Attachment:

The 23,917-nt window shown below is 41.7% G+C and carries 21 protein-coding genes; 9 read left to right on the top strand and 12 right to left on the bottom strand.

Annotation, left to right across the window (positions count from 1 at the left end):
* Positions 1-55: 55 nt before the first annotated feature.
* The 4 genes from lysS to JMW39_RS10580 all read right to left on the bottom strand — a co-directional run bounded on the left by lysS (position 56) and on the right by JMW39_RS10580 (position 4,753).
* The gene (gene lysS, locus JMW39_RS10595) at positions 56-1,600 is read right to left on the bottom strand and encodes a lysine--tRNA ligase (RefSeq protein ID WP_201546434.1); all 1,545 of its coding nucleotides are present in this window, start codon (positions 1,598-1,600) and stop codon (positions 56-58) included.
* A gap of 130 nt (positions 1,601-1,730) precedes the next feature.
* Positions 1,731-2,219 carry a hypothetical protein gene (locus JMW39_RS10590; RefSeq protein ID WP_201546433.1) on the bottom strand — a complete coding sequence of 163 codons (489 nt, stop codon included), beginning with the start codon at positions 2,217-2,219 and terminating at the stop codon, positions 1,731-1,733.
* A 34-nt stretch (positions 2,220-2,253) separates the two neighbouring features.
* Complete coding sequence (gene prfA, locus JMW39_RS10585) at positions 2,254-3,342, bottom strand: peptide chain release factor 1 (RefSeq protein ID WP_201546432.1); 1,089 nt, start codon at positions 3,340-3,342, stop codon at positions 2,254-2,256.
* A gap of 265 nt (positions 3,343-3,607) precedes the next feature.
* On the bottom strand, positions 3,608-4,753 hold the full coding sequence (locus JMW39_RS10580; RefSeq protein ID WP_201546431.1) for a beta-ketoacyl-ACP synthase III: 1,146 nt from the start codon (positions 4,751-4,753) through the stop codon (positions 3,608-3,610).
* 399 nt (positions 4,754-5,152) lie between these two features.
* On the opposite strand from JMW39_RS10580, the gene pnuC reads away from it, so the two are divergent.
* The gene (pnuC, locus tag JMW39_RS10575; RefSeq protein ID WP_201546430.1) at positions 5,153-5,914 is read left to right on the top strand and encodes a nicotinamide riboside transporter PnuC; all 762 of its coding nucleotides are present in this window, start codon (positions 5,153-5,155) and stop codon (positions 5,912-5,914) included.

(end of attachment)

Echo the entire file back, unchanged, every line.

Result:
The 23,917-nt window shown below is 41.7% G+C and carries 21 protein-coding genes; 9 read left to right on the top strand and 12 right to left on the bottom strand.

Annotation, left to right across the window (positions count from 1 at the left end):
* Positions 1-55: 55 nt before the first annotated feature.
* The 4 genes from lysS to JMW39_RS10580 all read right to left on the bottom strand — a co-directional run bounded on the left by lysS (position 56) and on the right by JMW39_RS10580 (position 4,753).
* The gene (gene lysS, locus JMW39_RS10595) at positions 56-1,600 is read right to left on the bottom strand and encodes a lysine--tRNA ligase (RefSeq protein ID WP_201546434.1); all 1,545 of its coding nucleotides are present in this window, start codon (positions 1,598-1,600) and stop codon (positions 56-58) included.
* A gap of 130 nt (positions 1,601-1,730) precedes the next feature.
* Positions 1,731-2,219 carry a hypothetical protein gene (locus JMW39_RS10590; RefSeq protein ID WP_201546433.1) on the bottom strand — a complete coding sequence of 163 codons (489 nt, stop codon included), beginning with the start codon at positions 2,217-2,219 and terminating at the stop codon, positions 1,731-1,733.
* A 34-nt stretch (positions 2,220-2,253) separates the two neighbouring features.
* Complete coding sequence (gene prfA, locus JMW39_RS10585) at positions 2,254-3,342, bottom strand: peptide chain release factor 1 (RefSeq protein ID WP_201546432.1); 1,089 nt, start codon at positions 3,340-3,342, stop codon at positions 2,254-2,256.
* A gap of 265 nt (positions 3,343-3,607) precedes the next feature.
* On the bottom strand, positions 3,608-4,753 hold the full coding sequence (locus JMW39_RS10580; RefSeq protein ID WP_201546431.1) for a beta-ketoacyl-ACP synthase III: 1,146 nt from the start codon (positions 4,751-4,753) through the stop codon (positions 3,608-3,610).
* 399 nt (positions 4,754-5,152) lie between these two features.
* On the opposite strand from JMW39_RS10580, the gene pnuC reads away from it, so the two are divergent.
* The gene (pnuC, locus tag JMW39_RS10575; RefSeq protein ID WP_201546430.1) at positions 5,153-5,914 is read left to right on the top strand and encodes a nicotinamide riboside transporter PnuC; all 762 of its coding nucleotides are present in this window, start codon (positions 5,153-5,155) and stop codon (positions 5,912-5,914) included.